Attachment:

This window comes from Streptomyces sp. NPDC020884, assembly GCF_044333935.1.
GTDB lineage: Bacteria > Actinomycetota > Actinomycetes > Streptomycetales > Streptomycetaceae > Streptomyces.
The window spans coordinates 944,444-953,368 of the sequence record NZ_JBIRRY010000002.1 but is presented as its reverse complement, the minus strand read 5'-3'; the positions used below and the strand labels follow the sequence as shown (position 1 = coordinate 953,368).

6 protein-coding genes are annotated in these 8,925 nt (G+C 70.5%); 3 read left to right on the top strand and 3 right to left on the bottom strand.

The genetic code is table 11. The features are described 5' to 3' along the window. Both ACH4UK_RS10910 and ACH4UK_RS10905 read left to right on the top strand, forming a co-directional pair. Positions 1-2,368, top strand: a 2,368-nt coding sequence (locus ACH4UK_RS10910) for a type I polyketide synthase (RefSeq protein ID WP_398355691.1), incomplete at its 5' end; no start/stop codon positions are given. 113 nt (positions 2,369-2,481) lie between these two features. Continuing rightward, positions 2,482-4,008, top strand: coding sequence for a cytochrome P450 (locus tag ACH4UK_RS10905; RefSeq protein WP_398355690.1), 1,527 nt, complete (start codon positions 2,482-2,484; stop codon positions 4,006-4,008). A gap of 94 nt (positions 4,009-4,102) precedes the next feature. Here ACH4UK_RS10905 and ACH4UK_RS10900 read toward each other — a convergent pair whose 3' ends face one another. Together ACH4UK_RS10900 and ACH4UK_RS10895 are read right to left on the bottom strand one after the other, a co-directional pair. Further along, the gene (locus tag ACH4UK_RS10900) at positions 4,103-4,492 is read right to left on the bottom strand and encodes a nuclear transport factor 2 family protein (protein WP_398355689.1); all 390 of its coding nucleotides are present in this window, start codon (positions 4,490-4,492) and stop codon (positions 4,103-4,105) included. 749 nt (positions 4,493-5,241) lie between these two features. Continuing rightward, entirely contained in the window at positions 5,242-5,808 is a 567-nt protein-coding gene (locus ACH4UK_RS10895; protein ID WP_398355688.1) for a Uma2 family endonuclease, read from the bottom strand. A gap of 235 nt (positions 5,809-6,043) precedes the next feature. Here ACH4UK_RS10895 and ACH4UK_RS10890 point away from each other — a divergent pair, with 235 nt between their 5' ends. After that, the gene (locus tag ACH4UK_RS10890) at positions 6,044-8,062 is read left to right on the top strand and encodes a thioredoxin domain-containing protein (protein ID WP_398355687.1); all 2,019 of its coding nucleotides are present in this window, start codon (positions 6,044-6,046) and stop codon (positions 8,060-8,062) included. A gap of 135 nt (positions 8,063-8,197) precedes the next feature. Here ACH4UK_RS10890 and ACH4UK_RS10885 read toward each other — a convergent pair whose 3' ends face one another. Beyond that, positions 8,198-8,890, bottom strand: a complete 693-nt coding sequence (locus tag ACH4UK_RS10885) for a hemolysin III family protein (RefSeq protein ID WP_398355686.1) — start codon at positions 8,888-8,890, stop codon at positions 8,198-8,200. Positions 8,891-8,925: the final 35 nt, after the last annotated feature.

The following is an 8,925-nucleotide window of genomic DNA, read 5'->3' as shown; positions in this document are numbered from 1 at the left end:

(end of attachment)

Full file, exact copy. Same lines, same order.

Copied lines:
This window comes from Streptomyces sp. NPDC020884, assembly GCF_044333935.1.
GTDB lineage: Bacteria > Actinomycetota > Actinomycetes > Streptomycetales > Streptomycetaceae > Streptomyces.
The window spans coordinates 944,444-953,368 of the sequence record NZ_JBIRRY010000002.1 but is presented as its reverse complement, the minus strand read 5'-3'; the positions used below and the strand labels follow the sequence as shown (position 1 = coordinate 953,368).

6 protein-coding genes are annotated in these 8,925 nt (G+C 70.5%); 3 read left to right on the top strand and 3 right to left on the bottom strand.

The genetic code is table 11. The features are described 5' to 3' along the window. Both ACH4UK_RS10910 and ACH4UK_RS10905 read left to right on the top strand, forming a co-directional pair. Positions 1-2,368, top strand: a 2,368-nt coding sequence (locus ACH4UK_RS10910) for a type I polyketide synthase (RefSeq protein ID WP_398355691.1), incomplete at its 5' end; no start/stop codon positions are given. 113 nt (positions 2,369-2,481) lie between these two features. Continuing rightward, positions 2,482-4,008, top strand: coding sequence for a cytochrome P450 (locus tag ACH4UK_RS10905; RefSeq protein WP_398355690.1), 1,527 nt, complete (start codon positions 2,482-2,484; stop codon positions 4,006-4,008). A gap of 94 nt (positions 4,009-4,102) precedes the next feature. Here ACH4UK_RS10905 and ACH4UK_RS10900 read toward each other — a convergent pair whose 3' ends face one another. Together ACH4UK_RS10900 and ACH4UK_RS10895 are read right to left on the bottom strand one after the other, a co-directional pair. Further along, the gene (locus tag ACH4UK_RS10900) at positions 4,103-4,492 is read right to left on the bottom strand and encodes a nuclear transport factor 2 family protein (protein WP_398355689.1); all 390 of its coding nucleotides are present in this window, start codon (positions 4,490-4,492) and stop codon (positions 4,103-4,105) included. 749 nt (positions 4,493-5,241) lie between these two features. Continuing rightward, entirely contained in the window at positions 5,242-5,808 is a 567-nt protein-coding gene (locus ACH4UK_RS10895; protein ID WP_398355688.1) for a Uma2 family endonuclease, read from the bottom strand. A gap of 235 nt (positions 5,809-6,043) precedes the next feature. Here ACH4UK_RS10895 and ACH4UK_RS10890 point away from each other — a divergent pair, with 235 nt between their 5' ends. After that, the gene (locus tag ACH4UK_RS10890) at positions 6,044-8,062 is read left to right on the top strand and encodes a thioredoxin domain-containing protein (protein ID WP_398355687.1); all 2,019 of its coding nucleotides are present in this window, start codon (positions 6,044-6,046) and stop codon (positions 8,060-8,062) included. A gap of 135 nt (positions 8,063-8,197) precedes the next feature. Here ACH4UK_RS10890 and ACH4UK_RS10885 read toward each other — a convergent pair whose 3' ends face one another. Beyond that, positions 8,198-8,890, bottom strand: a complete 693-nt coding sequence (locus tag ACH4UK_RS10885) for a hemolysin III family protein (RefSeq protein ID WP_398355686.1) — start codon at positions 8,888-8,890, stop codon at positions 8,198-8,200. Positions 8,891-8,925: the final 35 nt, after the last annotated feature.

The following is an 8,925-nucleotide window of genomic DNA, read 5'->3' as shown; positions in this document are numbered from 1 at the left end: